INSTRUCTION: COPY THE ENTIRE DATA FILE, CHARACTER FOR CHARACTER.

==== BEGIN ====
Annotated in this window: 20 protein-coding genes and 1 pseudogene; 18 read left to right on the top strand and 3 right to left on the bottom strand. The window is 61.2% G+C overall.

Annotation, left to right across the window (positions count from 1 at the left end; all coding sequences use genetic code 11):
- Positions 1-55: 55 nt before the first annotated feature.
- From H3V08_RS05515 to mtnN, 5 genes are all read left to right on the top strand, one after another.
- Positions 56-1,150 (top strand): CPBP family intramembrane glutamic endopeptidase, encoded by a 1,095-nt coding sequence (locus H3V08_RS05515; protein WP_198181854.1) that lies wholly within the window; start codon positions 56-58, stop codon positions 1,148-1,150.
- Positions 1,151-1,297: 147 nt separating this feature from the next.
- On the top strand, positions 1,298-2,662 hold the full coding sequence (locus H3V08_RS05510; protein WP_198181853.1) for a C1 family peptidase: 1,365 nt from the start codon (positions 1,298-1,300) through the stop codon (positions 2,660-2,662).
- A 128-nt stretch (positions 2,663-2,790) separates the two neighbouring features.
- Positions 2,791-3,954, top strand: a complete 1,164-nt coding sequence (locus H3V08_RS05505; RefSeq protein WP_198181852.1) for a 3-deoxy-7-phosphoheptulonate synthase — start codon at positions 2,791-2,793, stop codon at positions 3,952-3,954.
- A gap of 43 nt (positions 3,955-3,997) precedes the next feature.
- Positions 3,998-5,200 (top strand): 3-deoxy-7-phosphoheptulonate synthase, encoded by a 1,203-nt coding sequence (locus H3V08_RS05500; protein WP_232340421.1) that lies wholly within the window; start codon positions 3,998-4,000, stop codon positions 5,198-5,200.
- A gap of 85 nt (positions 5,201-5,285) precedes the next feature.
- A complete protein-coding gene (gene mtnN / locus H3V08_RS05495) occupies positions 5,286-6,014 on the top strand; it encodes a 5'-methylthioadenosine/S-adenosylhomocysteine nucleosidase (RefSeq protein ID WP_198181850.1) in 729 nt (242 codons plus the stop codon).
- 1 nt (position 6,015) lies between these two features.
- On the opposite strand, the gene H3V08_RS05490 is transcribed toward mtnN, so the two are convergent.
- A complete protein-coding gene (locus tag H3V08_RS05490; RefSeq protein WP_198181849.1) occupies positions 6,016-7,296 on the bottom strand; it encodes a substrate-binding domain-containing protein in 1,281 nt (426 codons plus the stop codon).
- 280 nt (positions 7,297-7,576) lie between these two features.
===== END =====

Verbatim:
Annotated in this window: 20 protein-coding genes and 1 pseudogene; 18 read left to right on the top strand and 3 right to left on the bottom strand. The window is 61.2% G+C overall.

Annotation, left to right across the window (positions count from 1 at the left end; all coding sequences use genetic code 11):
- Positions 1-55: 55 nt before the first annotated feature.
- From H3V08_RS05515 to mtnN, 5 genes are all read left to right on the top strand, one after another.
- Positions 56-1,150 (top strand): CPBP family intramembrane glutamic endopeptidase, encoded by a 1,095-nt coding sequence (locus H3V08_RS05515; protein WP_198181854.1) that lies wholly within the window; start codon positions 56-58, stop codon positions 1,148-1,150.
- Positions 1,151-1,297: 147 nt separating this feature from the next.
- On the top strand, positions 1,298-2,662 hold the full coding sequence (locus H3V08_RS05510; protein WP_198181853.1) for a C1 family peptidase: 1,365 nt from the start codon (positions 1,298-1,300) through the stop codon (positions 2,660-2,662).
- A 128-nt stretch (positions 2,663-2,790) separates the two neighbouring features.
- Positions 2,791-3,954, top strand: a complete 1,164-nt coding sequence (locus H3V08_RS05505; RefSeq protein WP_198181852.1) for a 3-deoxy-7-phosphoheptulonate synthase — start codon at positions 2,791-2,793, stop codon at positions 3,952-3,954.
- A gap of 43 nt (positions 3,955-3,997) precedes the next feature.
- Positions 3,998-5,200 (top strand): 3-deoxy-7-phosphoheptulonate synthase, encoded by a 1,203-nt coding sequence (locus H3V08_RS05500; protein WP_232340421.1) that lies wholly within the window; start codon positions 3,998-4,000, stop codon positions 5,198-5,200.
- A gap of 85 nt (positions 5,201-5,285) precedes the next feature.
- A complete protein-coding gene (gene mtnN / locus H3V08_RS05495) occupies positions 5,286-6,014 on the top strand; it encodes a 5'-methylthioadenosine/S-adenosylhomocysteine nucleosidase (RefSeq protein ID WP_198181850.1) in 729 nt (242 codons plus the stop codon).
- 1 nt (position 6,015) lies between these two features.
- On the opposite strand, the gene H3V08_RS05490 is transcribed toward mtnN, so the two are convergent.
- A complete protein-coding gene (locus tag H3V08_RS05490; RefSeq protein WP_198181849.1) occupies positions 6,016-7,296 on the bottom strand; it encodes a substrate-binding domain-containing protein in 1,281 nt (426 codons plus the stop codon).
- 280 nt (positions 7,297-7,576) lie between these two features.